Leon Hampton and I are not best friends. However, we are people who greatly admire one another. Leon does not judge people by their successes or failures. Instead, he respects a person’s character and their inner mission. Leon is one of my dearest friends for one reason: we genuinely like the other’s character and believe in each other.

Leon Hampton

Leon grew up in Harlem, New York. Raised by a strong, hard-working woman, Leon learned that “when there is a will, there is a way.” Leon saw his mother work several jobs at a time to make sure he had every opportunity to grow. And, he took advantage of all those opportunities. Leon learned the importance of hard-work at a very young age. He developed determination and perseverance quickly by embracing his Caribbean and Black American culture.

“So, why do you think we help others?” I asked him one day.

“Because it’s the human thing to do. It’s innate in us.” He replied. “It takes a lot of learned behavior to not help someone while they’re in pain, Nikki.” I found this to be true when I interviewed Leon. 

Leon’s Experience.

By going to a Jesuit high school, Leon learned to integrate community service into his daily life. His free time was spent tutoring elementary students in the community and accompanying his grandmother to the homeless outreach center. Although the school service was required, Leon happily gave up his free time to help others. No one asked him nor forced him to be generous and kind, it was simply his nature. (And, still his nature.)

Image from U-Can.

“I grew up in the church.” Leon told me. He took the saying, “being a man for others,” to heart. He truly believes in giving back through mentoring. Simply put, Leon is a true mentor. As the president of the Black Alumni Association at Xavier University, Leon cultivates a community of support for Xavier’s current undergraduate students.

“Being successful and excellence is the expectation now,” Leon told me when describing his mentorships. Black excellence is more than having multiple achievements, it’s about emphasizing the importance of Black leadership. By mentoring others, Leon helps students realize their full potential.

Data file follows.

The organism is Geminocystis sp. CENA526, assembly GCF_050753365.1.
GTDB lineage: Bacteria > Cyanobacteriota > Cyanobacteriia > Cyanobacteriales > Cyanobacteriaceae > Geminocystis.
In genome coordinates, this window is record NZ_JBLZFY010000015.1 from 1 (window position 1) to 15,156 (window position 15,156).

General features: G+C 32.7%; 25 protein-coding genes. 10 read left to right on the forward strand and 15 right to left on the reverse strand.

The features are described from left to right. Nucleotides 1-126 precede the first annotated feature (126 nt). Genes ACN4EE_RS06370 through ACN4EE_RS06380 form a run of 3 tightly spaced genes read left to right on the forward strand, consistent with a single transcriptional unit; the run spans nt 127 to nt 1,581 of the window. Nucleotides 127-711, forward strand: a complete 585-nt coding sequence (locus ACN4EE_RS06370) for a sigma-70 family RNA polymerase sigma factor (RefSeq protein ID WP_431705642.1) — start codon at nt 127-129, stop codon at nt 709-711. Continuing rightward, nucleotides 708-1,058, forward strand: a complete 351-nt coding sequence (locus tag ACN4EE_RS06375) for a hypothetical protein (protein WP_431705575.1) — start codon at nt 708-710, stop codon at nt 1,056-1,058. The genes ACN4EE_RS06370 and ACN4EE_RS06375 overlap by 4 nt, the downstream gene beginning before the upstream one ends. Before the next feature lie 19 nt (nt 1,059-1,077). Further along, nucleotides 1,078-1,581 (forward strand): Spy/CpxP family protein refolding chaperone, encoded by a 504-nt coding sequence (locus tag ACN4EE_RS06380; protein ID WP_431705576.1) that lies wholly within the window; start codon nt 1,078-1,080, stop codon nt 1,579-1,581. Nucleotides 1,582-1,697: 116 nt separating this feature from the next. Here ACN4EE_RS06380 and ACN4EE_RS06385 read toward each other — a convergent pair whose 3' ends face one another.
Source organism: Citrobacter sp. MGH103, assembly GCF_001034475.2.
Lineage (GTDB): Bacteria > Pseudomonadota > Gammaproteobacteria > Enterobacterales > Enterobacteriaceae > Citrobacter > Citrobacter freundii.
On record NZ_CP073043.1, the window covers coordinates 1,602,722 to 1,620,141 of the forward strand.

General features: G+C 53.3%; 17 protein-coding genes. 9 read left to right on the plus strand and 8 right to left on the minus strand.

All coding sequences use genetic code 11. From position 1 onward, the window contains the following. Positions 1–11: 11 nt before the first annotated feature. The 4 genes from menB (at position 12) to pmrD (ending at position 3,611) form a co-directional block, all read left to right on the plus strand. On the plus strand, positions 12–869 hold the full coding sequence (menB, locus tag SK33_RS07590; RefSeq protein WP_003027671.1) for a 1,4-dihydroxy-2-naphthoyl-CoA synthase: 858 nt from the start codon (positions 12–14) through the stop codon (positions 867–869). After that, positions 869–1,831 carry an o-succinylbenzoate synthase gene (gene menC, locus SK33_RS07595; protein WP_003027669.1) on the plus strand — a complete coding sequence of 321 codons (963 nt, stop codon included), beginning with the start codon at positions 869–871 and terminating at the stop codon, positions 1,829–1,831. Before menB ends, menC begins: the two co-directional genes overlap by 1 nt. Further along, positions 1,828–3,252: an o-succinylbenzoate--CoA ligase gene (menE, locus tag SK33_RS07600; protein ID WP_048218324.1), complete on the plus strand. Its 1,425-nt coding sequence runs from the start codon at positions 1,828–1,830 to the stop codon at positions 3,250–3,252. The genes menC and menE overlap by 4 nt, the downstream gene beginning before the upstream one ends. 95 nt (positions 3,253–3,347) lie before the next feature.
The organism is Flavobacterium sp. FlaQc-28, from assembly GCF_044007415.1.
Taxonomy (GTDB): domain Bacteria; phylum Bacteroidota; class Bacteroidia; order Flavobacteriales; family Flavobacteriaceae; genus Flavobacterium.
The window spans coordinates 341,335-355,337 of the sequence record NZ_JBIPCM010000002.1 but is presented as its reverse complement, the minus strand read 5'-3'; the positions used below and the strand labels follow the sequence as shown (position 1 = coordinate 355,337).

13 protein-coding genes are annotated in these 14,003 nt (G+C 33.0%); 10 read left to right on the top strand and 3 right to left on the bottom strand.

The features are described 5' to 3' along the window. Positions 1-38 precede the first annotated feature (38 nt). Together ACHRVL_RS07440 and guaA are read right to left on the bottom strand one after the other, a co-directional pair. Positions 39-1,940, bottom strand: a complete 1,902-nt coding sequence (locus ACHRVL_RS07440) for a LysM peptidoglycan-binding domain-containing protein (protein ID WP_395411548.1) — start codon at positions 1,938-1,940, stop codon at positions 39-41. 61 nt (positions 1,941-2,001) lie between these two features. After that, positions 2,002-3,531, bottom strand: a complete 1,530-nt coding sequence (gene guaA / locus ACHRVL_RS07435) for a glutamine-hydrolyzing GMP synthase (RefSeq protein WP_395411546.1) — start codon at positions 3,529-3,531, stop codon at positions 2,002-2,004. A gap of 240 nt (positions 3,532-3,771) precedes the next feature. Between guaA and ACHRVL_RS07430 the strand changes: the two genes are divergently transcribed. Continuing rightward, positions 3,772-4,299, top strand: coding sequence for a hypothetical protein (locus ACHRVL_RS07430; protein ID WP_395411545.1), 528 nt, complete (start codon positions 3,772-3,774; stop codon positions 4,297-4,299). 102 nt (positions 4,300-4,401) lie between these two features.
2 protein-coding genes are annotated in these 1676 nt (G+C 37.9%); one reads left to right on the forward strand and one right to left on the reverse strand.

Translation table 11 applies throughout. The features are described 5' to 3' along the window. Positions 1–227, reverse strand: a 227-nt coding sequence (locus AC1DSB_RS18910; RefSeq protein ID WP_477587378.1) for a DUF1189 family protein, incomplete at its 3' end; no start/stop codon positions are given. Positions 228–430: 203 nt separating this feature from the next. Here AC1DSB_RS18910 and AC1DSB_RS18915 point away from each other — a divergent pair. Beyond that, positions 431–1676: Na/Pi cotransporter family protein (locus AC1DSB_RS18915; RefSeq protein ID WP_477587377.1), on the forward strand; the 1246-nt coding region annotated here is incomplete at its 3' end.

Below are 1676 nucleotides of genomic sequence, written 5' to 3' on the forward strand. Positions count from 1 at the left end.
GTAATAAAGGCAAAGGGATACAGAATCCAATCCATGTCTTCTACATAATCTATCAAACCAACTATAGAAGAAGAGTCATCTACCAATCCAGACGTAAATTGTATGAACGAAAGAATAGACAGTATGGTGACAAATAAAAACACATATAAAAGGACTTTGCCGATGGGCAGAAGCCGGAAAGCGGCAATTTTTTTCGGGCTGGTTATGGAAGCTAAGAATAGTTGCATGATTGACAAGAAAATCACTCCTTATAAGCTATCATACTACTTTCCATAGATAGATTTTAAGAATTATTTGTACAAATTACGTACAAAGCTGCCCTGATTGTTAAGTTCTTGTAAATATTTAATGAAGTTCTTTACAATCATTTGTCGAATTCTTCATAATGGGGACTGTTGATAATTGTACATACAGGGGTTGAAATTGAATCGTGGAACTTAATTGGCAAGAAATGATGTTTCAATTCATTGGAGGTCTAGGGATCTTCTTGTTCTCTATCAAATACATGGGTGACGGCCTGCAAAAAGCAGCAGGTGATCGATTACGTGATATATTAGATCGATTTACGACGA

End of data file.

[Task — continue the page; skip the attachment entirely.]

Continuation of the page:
“I recognize that it took a village to get me here.”

When I asked Leon why he mentors, he said, “If not me, then who?” Not everyone has the same background. Everyone may have the same goals, but have different means to achieve those goals. Simply put, for Leon, “It’s [my] duty to help others achieve their goals.”

Currently, Leon has passed the Bar Exam and graduated Law School. He’s restarting his life after 3 years of law school. Now, he focuses on where he can put his energy. Leon has decided to use his time to continue mentoring and inspiring, but also helping out in little ways. For example, if a friend calls needing legal advice then Leon will guide them to the right sources or attorneys. In his word, he feels the need to help when he can.

Leon at his Hooding Ceremony

While attending networking events, Leon is glad to see other students of color helping each other out. Leon started a good cycle of helping. He helped create a community where people feel comfortable mentoring others thru the hells of law school.

After spending time with Leon, I realized that he truly helps other because it is innate in him. Leon recognizes that the greatest gift to give is love regardless if you receive something in return. His journey reflects that it’s human nature to help others.

“Nikki, I think it takes a lot of learned behavior to watch someone in pain and not help. It’s hard to explain, but we are drawn to helping others. I think it’s human thing to do – to help others.” Leon said. (Thanks for inspiring us, friend. )

Published by Nikita Srivastava

a passionate feminist and social justice warrior who occasionally calls herself a goddess. She received her JD in 2019 and became licensed to practice law in 2020.

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